While raw meat doesn’t sound inherently dangerous, when it’s treated improperly it can spread germs and pathogens that can lead to wide-spread disease and fatalities. Raw meat and poultry, as well as cross-contamination from raw meat and poultry, can cause intense food poisoning, including cases of the notorious salmonella. However, it isn’t all bad. When you handle raw meat correctly, it’s simply a means to a delicious end.
Below we will take a look at the proper ways to handle meat and answer the questions:
- How should you touch raw meat?
- Should chefs wash raw meat before cooking?
- How do you clean up after handling raw meat?
How Should You Handle Raw Meat?
Before you even go to cook raw meat, it’s being stored somewhere. Whenever you’re storing raw meat, you have to be cautious to avoid cross-contamination between raw and cooked meats, as well as raw meats and other foods. Raw meat should always be stored in its own container, and the time the meat is stored uncooked should be closely monitored. You don’t want to cook anything on the brink of going bad!
Your cautious approach to avoid cross-contamination doesn’t stop when it’s time to cook the meat either. Whenever you touch raw meat, you need to immediately wash your hands with soap, or wear gloves and dispose of them. Clean utensils and a clean plate should be used to remove the cooked meat from the oven, stove or grill; do not place cooked meat back on the plate the raw meat was on or use the same tongs you used when you took the raw meat to be cooked.
Properly Cooking Meat and Poultry
Before you can serve any whole pieces of cooked meat or poultry, you need to double-check that the food was thoroughly cooked. Raw beef, pork, lamb, and veal should all be cooked to a minimum internal temperature of 145 degrees as measured by a food thermometer. Even after the meat has reached 145 degrees, it needs to rest at least three minutes before it is served to anyone.
For any ground meat, like ground beef, pork, lamb and veal, their cooked internal temperature should reach at least 160 degrees. All poultry needs to be cooked to an even higher temperature of 165 degrees.
Meat temperatures need to be maintained even after they’re appropriately cooked. Don’t leave cooked meat at room temperature; it should be maintained at 140 degrees or warmer. Leftovers of cooked meat can still be consumed as long as they were refrigerated, eaten within four days and are reheated to 165 degrees.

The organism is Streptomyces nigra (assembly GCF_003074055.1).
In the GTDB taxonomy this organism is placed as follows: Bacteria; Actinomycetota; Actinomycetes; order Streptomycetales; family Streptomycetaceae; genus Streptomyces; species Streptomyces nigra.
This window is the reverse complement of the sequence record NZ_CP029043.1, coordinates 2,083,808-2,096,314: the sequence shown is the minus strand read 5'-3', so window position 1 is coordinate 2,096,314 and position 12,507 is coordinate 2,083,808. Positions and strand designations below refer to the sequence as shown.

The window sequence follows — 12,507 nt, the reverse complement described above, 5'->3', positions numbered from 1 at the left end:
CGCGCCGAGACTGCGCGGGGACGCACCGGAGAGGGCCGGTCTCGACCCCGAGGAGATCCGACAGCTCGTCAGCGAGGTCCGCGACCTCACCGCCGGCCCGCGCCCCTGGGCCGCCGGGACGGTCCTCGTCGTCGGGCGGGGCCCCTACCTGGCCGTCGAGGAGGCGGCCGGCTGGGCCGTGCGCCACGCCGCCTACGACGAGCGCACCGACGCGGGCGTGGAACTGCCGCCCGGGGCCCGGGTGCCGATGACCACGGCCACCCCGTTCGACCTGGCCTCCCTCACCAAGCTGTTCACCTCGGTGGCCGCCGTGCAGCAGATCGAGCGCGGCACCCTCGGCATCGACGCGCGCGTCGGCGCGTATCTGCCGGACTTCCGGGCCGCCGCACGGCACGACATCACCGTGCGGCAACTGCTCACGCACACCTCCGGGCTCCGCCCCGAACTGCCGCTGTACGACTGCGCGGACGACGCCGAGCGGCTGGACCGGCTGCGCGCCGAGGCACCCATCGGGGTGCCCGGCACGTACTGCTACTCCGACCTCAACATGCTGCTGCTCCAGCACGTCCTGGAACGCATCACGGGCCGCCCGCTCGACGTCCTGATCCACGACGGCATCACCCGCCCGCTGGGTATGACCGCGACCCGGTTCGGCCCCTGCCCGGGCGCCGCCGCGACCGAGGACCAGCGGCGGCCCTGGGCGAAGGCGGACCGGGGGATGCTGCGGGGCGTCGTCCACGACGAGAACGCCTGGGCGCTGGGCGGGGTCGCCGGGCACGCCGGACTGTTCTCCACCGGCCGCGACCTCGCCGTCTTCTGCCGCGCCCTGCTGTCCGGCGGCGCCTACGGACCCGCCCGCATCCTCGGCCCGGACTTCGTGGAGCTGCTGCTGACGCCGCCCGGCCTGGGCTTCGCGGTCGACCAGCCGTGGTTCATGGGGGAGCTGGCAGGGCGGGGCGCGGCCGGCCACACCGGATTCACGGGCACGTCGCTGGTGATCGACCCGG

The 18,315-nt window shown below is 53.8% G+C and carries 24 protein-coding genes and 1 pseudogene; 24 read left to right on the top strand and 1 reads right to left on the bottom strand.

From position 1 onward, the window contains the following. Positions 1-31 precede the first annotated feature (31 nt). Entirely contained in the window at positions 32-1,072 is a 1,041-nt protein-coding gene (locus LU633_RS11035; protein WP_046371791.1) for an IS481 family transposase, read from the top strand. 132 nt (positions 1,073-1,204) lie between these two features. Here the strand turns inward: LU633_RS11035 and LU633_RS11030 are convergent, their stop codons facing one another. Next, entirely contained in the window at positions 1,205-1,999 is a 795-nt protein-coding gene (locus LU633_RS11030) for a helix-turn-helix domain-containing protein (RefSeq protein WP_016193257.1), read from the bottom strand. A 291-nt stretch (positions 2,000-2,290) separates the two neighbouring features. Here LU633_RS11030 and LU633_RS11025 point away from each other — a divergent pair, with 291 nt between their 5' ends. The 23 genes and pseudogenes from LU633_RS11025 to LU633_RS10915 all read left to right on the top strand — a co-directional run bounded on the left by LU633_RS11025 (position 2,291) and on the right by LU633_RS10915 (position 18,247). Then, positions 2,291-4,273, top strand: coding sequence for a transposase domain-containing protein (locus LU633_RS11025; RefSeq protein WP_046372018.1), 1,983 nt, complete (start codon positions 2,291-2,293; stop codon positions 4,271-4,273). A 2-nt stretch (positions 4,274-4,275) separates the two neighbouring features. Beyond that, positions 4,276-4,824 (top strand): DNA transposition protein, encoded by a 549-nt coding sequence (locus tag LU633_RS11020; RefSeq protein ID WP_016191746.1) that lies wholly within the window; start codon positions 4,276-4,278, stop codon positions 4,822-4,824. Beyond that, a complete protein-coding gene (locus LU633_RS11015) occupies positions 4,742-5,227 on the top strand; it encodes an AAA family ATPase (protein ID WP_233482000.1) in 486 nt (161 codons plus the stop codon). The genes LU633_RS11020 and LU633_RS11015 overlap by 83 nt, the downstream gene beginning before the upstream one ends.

How Should You Clean Up Raw Meat?
Although your meat is cooked, there are still raw meat juices and bacteria left on different surfaces that need to be sanitized. Meat packaging should be immediately thrown away to prevent the spread of contaminants. While the meat is cooking, all surfaces (like countertops or sinks) that were touched by raw meat should be washed down with hot, soapy water and a clean rag.
Cutting boards that were used for cutting raw meat need to be especially sanitized before being used for any other food. If possible, cutting boards should be run through the dishwasher, but if not, a commercial-grade cleaning solution should be used.
Any tongs or utensils that were used to handle the raw meat should be cleaned with hot, soapy water to disinfect them, and finally, you should sanitize your hands with a thorough hand washing. When washing your hands, pay special attention to washing your fingernails and in-between your fingers.
Should You Wash Meat Before Cooking It?
One of the more controversial topics in the food industry is the question of if you should wash meat and poultry before cooking it. While this is a practice in many homes across the country, the USDA says you shouldn’t wash your meat before cooking it. Why? Because washing raw meat and chicken can spread bacteria and pathogens that we’re trying to avoid. When washing raw meat, poultry juices can spread to other foods, utensils, as well as countertops and sinks.
To top it off, washing your meat and poultry doesn’t remove any bacteria or pathogens because the water isn’t going to be hot enough to kill any of the disease-ridden bacteria. So when you’re washing your chicken, you’re just spreading bacteria around and not actually removing it from the chicken. All bacteria and pathogens will be removed when you cook the meat or poultry.
Learn More with Food Handler Training
While we hope this blog post has been helpful in understanding the best practices for handling raw meat, it’s not a substitution for more in-depth food handler training. Start your food handler course today and become certified by your state to work in commercial food settings.